Keytruda Keeps Racking Up Approvals and Clinical Wins in 2023
Pictured: A Molecular model of Pembrolizumab/iStock, Dr_Microbe
First approved by the FDA in 2014, Keytruda is the undisputed cornerstone of Merck’s oncology portfolio. With 35 approvals across 16 types of cancer and two tumor-agnostic indications, the PD-1 inhibitor is projected to become the world’s top-selling drug by 2025.
But it might be the last of its kind in the oncology space, Jayson Slotnik, partner at Health Policy Strategies, told BioSpace in June, due to the effects of the Inflation Reduction Act (IRA).
Passed by President Joe Biden in August 2022, the IRA gives the Secretary of Health & Human Services (HHS) the power to negotiate lower prices on some top-selling drugs on behalf of Medicare.
Under the IRA, small molecule drugs—such as Keytruda (pembrolizumab)—come up for negotiation nine years after the first FDA approval, while biologics enjoy 13 years of exclusivity.
“Merck would never spend the time and the money to continue to invest in other indications for a Keytruda because . . . [the Centers for Medicare & Medicaid Services] is negotiating the drug from the first day of FDA approval,” Slotnik said.
In a lawsuit filed against the Biden administration in June challenging the part of the IRA pertaining to drug negotiation, Merck stated it expects Keytruda to ultimately be subject to these negotiations. In the meantime, the blockbuster has been on quite a run in 2023, racking up approvals in adjuvant non-small cell lung cancer (NSCLC) and bladder cancer and posting positive clinical data in more indications.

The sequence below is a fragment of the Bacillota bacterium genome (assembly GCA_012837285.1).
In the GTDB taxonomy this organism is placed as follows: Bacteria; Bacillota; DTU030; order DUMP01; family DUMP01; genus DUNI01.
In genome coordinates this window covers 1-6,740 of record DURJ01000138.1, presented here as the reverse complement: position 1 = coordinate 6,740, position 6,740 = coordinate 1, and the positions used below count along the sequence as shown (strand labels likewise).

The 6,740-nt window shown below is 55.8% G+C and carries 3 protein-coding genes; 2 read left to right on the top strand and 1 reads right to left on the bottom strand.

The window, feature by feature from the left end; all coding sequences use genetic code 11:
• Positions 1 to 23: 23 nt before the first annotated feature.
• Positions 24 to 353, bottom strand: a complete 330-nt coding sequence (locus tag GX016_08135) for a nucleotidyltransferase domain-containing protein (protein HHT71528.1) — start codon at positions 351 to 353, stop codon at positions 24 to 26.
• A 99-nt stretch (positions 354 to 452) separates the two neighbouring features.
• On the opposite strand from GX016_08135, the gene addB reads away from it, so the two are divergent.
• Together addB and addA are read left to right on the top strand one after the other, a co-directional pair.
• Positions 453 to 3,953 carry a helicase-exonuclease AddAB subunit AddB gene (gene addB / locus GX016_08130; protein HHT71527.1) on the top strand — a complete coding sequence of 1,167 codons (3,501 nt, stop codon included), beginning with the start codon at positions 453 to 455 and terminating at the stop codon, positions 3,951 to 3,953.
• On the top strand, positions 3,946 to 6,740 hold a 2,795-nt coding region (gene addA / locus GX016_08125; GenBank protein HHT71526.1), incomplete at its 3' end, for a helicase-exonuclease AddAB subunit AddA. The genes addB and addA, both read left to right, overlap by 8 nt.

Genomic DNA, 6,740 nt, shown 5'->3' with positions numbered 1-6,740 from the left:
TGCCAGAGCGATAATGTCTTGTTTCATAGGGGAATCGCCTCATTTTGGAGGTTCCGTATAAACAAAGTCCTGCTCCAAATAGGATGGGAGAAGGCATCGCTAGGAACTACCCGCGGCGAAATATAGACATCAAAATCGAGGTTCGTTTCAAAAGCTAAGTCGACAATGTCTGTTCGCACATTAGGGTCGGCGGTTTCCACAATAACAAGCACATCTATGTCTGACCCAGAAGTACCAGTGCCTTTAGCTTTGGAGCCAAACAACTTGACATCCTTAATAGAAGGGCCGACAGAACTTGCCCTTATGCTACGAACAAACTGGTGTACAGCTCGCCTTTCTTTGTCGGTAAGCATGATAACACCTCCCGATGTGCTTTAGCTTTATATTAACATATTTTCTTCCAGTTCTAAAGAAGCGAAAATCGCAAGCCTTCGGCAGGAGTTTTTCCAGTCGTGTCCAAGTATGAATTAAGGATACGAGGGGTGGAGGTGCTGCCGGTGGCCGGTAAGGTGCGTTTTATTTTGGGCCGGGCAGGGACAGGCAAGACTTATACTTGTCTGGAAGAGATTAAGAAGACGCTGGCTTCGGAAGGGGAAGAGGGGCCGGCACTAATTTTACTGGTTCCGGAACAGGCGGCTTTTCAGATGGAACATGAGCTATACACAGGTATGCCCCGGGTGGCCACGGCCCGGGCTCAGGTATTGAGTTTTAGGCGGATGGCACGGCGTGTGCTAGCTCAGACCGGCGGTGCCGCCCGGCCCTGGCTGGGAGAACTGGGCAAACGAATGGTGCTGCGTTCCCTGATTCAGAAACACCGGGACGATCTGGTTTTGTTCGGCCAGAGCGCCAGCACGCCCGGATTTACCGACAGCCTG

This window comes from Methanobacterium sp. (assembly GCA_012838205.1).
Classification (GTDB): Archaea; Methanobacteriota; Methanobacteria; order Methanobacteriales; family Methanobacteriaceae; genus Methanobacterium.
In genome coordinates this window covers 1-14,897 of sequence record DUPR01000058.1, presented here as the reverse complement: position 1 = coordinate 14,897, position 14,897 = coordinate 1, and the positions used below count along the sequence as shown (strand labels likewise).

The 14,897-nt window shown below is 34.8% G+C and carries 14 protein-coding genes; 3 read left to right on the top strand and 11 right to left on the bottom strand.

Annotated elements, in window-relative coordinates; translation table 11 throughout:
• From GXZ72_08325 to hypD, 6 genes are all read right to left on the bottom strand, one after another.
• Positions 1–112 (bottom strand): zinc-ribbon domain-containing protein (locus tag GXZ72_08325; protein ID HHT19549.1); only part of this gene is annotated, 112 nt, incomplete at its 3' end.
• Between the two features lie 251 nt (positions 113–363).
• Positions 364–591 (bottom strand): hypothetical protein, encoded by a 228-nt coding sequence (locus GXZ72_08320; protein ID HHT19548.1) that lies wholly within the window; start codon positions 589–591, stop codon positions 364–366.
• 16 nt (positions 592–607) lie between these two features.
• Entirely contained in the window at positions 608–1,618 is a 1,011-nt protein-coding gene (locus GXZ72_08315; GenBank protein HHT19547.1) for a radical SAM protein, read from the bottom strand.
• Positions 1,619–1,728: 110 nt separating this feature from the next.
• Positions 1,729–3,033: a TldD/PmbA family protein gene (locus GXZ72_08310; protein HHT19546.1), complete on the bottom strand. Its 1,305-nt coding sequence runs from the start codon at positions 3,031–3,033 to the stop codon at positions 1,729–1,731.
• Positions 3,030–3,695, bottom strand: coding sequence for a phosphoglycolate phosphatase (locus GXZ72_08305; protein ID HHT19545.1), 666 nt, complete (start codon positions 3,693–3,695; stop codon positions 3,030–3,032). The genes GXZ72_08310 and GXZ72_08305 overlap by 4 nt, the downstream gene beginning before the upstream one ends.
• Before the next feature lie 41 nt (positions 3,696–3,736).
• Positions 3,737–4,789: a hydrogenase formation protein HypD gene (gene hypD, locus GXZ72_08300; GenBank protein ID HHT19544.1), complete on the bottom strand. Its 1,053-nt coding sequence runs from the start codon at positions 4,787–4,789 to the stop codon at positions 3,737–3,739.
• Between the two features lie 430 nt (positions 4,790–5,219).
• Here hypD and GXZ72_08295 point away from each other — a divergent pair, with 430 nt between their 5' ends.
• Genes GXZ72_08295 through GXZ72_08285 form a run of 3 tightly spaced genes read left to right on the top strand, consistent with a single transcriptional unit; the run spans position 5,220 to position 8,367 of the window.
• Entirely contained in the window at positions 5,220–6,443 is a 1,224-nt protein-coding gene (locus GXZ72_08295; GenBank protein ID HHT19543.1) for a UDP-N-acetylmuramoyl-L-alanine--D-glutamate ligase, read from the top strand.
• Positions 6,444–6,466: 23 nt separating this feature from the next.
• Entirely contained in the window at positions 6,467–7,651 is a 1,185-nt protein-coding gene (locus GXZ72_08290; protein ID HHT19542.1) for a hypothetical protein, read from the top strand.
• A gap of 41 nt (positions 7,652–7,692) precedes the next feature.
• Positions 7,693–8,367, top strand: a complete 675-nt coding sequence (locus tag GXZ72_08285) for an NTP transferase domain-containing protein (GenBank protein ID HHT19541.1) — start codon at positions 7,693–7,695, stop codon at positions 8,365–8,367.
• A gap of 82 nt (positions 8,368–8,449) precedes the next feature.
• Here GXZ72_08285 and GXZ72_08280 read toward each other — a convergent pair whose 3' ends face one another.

Here’s a look at some of Keytruda’s most recent approvals and clinical results.
Merck didn’t have to wait long to announce its first Keytruda approval of 2023, as the FDA gave the drug its blessing in adjuvant NSCLC on Jan. 27l. Keytruda was specifically approved to treat patients with stage IB, II or IIIA NSCLC after resection or platinum-based chemotherapy. The approval was Keytruda’s fifth in NSCLC, giving Merck a significant slice of this market. Keytruda is also the only immunotherapy approved for both metastatic and adjuvant NSCLC, regardless of PD-L1 expression status. The most recent approval followed data from the Phase III KEYNOTE-091 trial, in which adjuvant treatment with Keytruda reduced the risk of disease recurrence or death by 27% compared to placebo.
First-Line Urothelial Carcinoma
In April, the FDA greenlit Keytruda—in combination with Seagen and Astellas’s Padcev (enfortumab vedotin-ejfv)—for the first-line treatment of locally advanced or metastatic urothelial carcinoma. The Keytruda/Padcev combo is the first therapeutic regimen in the U.S. that combines a PD-1 blocker (Keytruda) and an antibody-drug conjugate (Padcev) in this indication, according to Merck. The duo elicited a 68% objective response rate in the Phase Ib/II KEYNOTE-869 study, along with complete and partial response rates of 12% and 55%, respectively.
Biliary Tract Cancer